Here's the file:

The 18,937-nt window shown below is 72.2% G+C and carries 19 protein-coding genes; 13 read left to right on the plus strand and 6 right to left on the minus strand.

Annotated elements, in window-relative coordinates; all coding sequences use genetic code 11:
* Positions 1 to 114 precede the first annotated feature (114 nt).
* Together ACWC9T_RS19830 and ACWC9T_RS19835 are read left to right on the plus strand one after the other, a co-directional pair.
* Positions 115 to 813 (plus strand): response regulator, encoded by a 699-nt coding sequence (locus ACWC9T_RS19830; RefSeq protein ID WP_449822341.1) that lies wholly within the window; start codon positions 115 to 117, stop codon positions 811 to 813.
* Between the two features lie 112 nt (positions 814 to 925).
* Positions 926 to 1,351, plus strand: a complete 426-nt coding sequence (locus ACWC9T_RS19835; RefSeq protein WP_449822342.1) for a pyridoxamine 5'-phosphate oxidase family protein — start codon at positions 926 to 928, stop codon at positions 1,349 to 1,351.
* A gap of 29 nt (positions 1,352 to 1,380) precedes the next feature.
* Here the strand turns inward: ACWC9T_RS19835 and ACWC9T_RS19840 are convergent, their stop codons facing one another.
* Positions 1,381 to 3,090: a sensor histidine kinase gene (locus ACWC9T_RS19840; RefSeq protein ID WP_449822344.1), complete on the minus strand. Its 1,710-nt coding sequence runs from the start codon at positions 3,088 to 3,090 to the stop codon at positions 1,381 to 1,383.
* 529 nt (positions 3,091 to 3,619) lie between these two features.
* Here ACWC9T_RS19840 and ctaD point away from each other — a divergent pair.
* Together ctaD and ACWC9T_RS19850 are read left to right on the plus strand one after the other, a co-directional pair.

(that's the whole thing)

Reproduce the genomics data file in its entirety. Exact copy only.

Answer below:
The 18,937-nt window shown below is 72.2% G+C and carries 19 protein-coding genes; 13 read left to right on the plus strand and 6 right to left on the minus strand.

Annotated elements, in window-relative coordinates; all coding sequences use genetic code 11:
* Positions 1 to 114 precede the first annotated feature (114 nt).
* Together ACWC9T_RS19830 and ACWC9T_RS19835 are read left to right on the plus strand one after the other, a co-directional pair.
* Positions 115 to 813 (plus strand): response regulator, encoded by a 699-nt coding sequence (locus ACWC9T_RS19830; RefSeq protein ID WP_449822341.1) that lies wholly within the window; start codon positions 115 to 117, stop codon positions 811 to 813.
* Between the two features lie 112 nt (positions 814 to 925).
* Positions 926 to 1,351, plus strand: a complete 426-nt coding sequence (locus ACWC9T_RS19835; RefSeq protein WP_449822342.1) for a pyridoxamine 5'-phosphate oxidase family protein — start codon at positions 926 to 928, stop codon at positions 1,349 to 1,351.
* A gap of 29 nt (positions 1,352 to 1,380) precedes the next feature.
* Here the strand turns inward: ACWC9T_RS19835 and ACWC9T_RS19840 are convergent, their stop codons facing one another.
* Positions 1,381 to 3,090: a sensor histidine kinase gene (locus ACWC9T_RS19840; RefSeq protein ID WP_449822344.1), complete on the minus strand. Its 1,710-nt coding sequence runs from the start codon at positions 3,088 to 3,090 to the stop codon at positions 1,381 to 1,383.
* 529 nt (positions 3,091 to 3,619) lie between these two features.
* Here ACWC9T_RS19840 and ctaD point away from each other — a divergent pair.
* Together ctaD and ACWC9T_RS19850 are read left to right on the plus strand one after the other, a co-directional pair.